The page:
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Teac DVW50D DVD±R/RW Drive
Date: Aug 28, 2003
Author: HH Editor
The Teac DVW50D DVD±R/RW Drive - Page 1


The Teac DV-W50D DVD±R/RW Drive
The Best of Both Worlds on a Budget

By, Jeff Bouton
August 28, 2003

As DVD burners have gone mainstream, they've also evolved into an economical burning solution, but this wasn't always the case.  When DVD writers were first introduced a few years ago, they got everyone's attention with their functionality and their high price.  We saw initial offerings in excess of $600 yet today the prices have dropped below the $200 mark.  With pricing becoming less of an issue, the only thing left to decide is which format is the best choice for you.

Since the first DVD writers were introduced there has been a format war raging.  The two choices, DVD-R and DVD+R have become embroiled in a tug-o-war similar to the one we saw between VHS and Beta 25 years ago.  The only difference today is that there will most likely be no clear winner like there was with VHS.  In fact, the two formats are surprisingly similar in technology, although each has its own merits.  DVD-R/RW was initially introduced by Pioneer while DVD+R/RW has the backing of Philips, Ricoh, Dell, Sony, Yamaha, HP and Microsoft.  The DVD-R/RW format offers a slightly wider range of compatibility with set top DVD players, while DVD+R/RW offers support for Mount Rainer which will be native to future Operating Systems.  The DVD-R/RW format is the only one of the two that has been standardized by the DVD Forum, although this is not an ISO standard, but rather a private standard.

As we can see, each format has its virtues, but with the growing popularity of Dual Format drives, the main issue of compatibility is essentially a moot point. This will be further backed as the technology continues to evolve and newer set tops supporting both formats are introduced to the masses.  We've seen a number of Dual Format drives appear from the like of Sony, Pioneer, and Lite-On, but today we are going to focus on the latest offering from Teac, the DV-W50D DVD±R/RW CD-R/RW Dual Format Drive.  Lately, Teac has been in the hunt for a larger piece of the burner market by introducing drives at very attractive price points.  The question is, did they have to trim too much to make the DV-W50D a cost effective solution?  Let's take a look.

Specifications of the Teac DV-W50D
All This and a Great Price!

Model: DV-W50D
Interface: IDE/ATAPI
DVD Write Speeds: DVD+R: 4X CLV; DVD+RW: 2.4X CLV
DVD Read Speeds: DVD-ROM: 12X CAV
CD Write Speeds: CD-R: 16X CLV
CD-RW: 10X CLV (High Speed)
CD Read Speed: 32X CAV
Access Time: DVD: 160msec
CD: 150msec
Buffer Size: 2MB
Buffer Management: Buffer Underrun Prevention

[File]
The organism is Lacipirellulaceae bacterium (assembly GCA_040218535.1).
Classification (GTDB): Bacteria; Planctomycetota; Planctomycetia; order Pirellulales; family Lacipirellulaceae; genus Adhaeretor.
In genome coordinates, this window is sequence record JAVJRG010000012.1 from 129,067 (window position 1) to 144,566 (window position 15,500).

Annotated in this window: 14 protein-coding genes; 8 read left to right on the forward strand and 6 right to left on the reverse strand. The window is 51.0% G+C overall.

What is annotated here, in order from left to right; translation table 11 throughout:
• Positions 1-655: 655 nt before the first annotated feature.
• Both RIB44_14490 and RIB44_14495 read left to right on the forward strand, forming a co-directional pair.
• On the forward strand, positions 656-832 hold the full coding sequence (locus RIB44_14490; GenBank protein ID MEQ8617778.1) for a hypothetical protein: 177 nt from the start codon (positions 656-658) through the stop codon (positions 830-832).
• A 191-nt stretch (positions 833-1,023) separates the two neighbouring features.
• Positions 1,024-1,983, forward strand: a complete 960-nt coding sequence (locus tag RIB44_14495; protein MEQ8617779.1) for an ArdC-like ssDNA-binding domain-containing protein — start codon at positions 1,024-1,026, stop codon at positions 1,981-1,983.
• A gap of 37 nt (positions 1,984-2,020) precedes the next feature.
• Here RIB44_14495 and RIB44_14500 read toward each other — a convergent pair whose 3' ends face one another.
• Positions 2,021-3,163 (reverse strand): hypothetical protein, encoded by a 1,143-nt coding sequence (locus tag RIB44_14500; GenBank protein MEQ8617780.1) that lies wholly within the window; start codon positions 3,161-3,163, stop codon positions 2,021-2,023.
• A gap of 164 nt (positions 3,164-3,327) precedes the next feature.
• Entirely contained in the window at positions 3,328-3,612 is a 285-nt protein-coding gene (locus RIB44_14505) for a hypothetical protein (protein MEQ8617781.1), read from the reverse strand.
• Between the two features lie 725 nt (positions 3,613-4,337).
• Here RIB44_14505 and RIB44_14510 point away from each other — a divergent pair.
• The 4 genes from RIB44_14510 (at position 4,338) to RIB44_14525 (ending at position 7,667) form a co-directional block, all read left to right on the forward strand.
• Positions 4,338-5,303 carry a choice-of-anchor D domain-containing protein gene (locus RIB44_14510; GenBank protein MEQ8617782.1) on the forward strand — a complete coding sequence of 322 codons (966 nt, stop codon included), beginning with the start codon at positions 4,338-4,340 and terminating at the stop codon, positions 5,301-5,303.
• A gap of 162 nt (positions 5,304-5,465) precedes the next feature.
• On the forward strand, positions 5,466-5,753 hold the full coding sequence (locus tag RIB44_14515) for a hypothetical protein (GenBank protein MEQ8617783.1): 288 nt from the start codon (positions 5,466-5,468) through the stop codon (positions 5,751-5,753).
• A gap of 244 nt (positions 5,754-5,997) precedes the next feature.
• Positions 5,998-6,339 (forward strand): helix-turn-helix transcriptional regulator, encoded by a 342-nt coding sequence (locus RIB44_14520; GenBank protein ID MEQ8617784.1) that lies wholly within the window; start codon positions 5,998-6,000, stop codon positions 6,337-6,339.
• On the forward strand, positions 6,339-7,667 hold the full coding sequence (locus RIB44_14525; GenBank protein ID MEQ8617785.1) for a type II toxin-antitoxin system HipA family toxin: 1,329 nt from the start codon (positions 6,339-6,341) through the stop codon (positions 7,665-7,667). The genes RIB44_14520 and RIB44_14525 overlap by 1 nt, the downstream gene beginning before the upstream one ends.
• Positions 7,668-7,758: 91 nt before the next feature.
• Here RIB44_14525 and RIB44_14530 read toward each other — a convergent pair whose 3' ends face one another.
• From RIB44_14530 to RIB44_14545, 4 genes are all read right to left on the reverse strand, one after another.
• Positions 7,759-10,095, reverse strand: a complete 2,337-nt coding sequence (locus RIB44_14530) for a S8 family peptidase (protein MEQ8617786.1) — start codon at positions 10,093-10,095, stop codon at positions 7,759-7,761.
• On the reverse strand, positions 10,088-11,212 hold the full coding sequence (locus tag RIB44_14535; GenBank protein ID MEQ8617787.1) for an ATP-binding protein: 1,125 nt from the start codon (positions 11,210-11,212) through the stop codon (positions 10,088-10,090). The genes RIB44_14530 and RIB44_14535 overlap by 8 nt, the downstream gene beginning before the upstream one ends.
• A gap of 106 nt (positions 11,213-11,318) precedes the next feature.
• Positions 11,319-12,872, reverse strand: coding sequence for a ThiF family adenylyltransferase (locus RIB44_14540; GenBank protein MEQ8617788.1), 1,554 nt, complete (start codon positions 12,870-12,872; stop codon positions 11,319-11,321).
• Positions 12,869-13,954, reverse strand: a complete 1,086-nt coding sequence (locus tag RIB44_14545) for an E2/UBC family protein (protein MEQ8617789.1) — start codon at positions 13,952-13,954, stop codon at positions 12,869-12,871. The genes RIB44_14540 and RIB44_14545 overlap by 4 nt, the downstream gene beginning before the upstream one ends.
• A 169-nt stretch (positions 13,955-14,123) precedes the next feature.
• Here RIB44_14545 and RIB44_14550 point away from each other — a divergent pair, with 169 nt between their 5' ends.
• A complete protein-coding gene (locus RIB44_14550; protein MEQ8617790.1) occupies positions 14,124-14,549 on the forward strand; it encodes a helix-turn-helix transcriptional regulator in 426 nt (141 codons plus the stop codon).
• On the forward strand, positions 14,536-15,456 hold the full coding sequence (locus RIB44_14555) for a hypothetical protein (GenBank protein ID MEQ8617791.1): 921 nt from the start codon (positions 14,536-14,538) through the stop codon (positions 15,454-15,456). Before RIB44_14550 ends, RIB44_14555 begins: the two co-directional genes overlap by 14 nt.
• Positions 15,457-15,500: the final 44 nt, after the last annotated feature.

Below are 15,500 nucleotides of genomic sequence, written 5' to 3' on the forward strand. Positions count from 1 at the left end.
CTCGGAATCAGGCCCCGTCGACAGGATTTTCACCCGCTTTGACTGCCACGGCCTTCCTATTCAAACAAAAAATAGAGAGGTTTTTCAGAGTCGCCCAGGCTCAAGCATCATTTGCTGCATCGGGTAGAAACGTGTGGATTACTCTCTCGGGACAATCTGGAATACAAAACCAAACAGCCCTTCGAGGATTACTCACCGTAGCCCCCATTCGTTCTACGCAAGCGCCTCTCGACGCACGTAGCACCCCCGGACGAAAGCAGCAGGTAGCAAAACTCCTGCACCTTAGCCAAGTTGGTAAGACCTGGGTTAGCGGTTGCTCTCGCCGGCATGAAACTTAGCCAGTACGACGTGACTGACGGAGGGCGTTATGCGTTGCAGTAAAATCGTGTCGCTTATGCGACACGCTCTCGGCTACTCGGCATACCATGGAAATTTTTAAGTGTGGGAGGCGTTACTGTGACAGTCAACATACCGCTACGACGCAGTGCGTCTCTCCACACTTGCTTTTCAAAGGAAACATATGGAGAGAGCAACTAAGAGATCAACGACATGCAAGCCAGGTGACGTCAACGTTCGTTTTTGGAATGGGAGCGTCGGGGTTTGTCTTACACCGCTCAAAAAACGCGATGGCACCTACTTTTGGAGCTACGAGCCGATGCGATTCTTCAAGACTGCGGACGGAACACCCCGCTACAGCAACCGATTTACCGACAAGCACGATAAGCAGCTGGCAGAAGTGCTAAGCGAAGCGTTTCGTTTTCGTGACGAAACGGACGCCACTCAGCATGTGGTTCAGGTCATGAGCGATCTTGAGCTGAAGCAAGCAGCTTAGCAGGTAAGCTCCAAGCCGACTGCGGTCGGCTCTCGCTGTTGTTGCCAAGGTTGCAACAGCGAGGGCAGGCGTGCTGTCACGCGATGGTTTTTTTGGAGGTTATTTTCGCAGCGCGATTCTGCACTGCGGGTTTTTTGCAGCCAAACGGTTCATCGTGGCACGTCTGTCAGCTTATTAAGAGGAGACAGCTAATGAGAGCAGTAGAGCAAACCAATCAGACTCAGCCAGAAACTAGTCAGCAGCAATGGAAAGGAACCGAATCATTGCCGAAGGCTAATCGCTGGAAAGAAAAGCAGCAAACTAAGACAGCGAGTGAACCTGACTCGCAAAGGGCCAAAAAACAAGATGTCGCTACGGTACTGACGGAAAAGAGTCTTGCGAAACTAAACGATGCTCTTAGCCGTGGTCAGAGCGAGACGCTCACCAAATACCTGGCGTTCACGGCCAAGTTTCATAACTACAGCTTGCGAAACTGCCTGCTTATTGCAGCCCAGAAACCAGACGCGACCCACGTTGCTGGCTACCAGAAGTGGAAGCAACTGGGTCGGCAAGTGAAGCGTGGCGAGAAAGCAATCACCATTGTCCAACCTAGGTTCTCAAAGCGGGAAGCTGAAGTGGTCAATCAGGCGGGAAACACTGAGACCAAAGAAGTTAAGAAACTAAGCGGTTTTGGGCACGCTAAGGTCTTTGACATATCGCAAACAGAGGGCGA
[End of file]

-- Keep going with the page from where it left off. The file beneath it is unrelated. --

Write Methods: Track at Once; Disk at Once;
Multi-Session and Incremental
Read Compatibility: 8cm/12cm; Audio CD; CD-ROM
Mode-1;Mode-2 (Form 1, Form 2);
Video-CD; CD Extra/CD Plus;
DVD-ROM, single/dual layer; DVD+R;

Write Verification: Running Optimum Power Control to Dynamically Adjust Laser Write Power
Drag and Drop Recording: EasyWrite (Mount Rainier) Supported
Disc Loading: Power Loading Tray
Front Panel: Built-in Power Eject/Load Button,
LED Indicator
Power Requirement: +12V DC and +5V DC
Mounting Orientation: Horizontal or Vertical
MTBF: 60,000 POH
Dimensions: 5.83?(W) x 1.67?(H) x 7.78? (D)
Weight: 2.4 lbs.



Quality & Setup of the Teac DV-W50D
Hmmm...Something Looks Different

The unit we received for review was an OEM version that did not include any additional hardware and the only software provided was Nero 6.  We suspect that the retail version of this drive will include the same components as the Teac CD-W552E we reviewed earlier this month.  The drive itself is nothing striking to look at.  The bezel is a familiar beige and sports most of the common functions one would expect to find on the face of a CD or DVD drive.  There is one exception, however, that makes the Teac drive a little different.  With the DV-W50D, Teac opted not to include a separate headphone input and volume control.  We've been wondering when manufacturers were going to start moving away from that feature since most users don't use them anyway.  This is also another way for Teac to keep costs down, by removing features that the everyday user would not likely miss.


The front of the drive has an activity light, eject button and emergency eject hole for when things begin misbehaving.  The rear of the drive offered an IDE connection for data transfer, jumpers for setting the drive priority from Master, Slave or Cable Select, and an analog audio connection.  We also found that the drive included a rear mounted fan to keep temperatures in check.  Aside from that, the Teac DV-W50D is a fairly plain vanilla drive on the outside, but then again, it's what's on the inside that really matters with this drive.

HH Test System and Benchmarks


The Teac DVW50D DVD±R/RW Drive - Page 2


The Teac DV-W50D DVD±R/RW Drive
The Best of Both Worlds on a Budget

By, Jeff Bouton
August 28, 2003

HotHardware Test Systems
It's Snappy


DFI KT400A LAN Party Motherboard
AMD AthlonXP 2500+ (Barton)

512MB GEiL PC3500 (2-2-2-5-2)

2 IBM ATA100 7200RPM 80GB HD (RAID-0)

ATi Radeon 9800 Pro 128MB


Plextor PX-504A DVD+R/RW CD-R/RW

Standard Floppy Drive

Windows XP Professional SP-1

DirectX 9a

ATi Catalyst 3.6

VIA Hyperion 4.48v

Utilities and Media Used For Testing

  • SiSoft SANDRA MAX3!

  • Nero InfoTool

  • Nero CD-DVD Speed

  • Nero Burning ROM 6

  • Nero DAE

  • Music Match 8.0 for MP3 Encoding

  • An audio CD 63:33:02 in Length

  • 4.0GB of MP3 files for all DVD Data Tests

  • 703MB of MP3 files for all CD Data Tests

  • The Patriot on DVD for all DVD Movie Tests

  • 698MB AVI File

  • Media Used:
    -Philips 48X CD-R
    -Generic 2.4x DVD+R


CD-ROM Performance Tests - Teac DV-W50D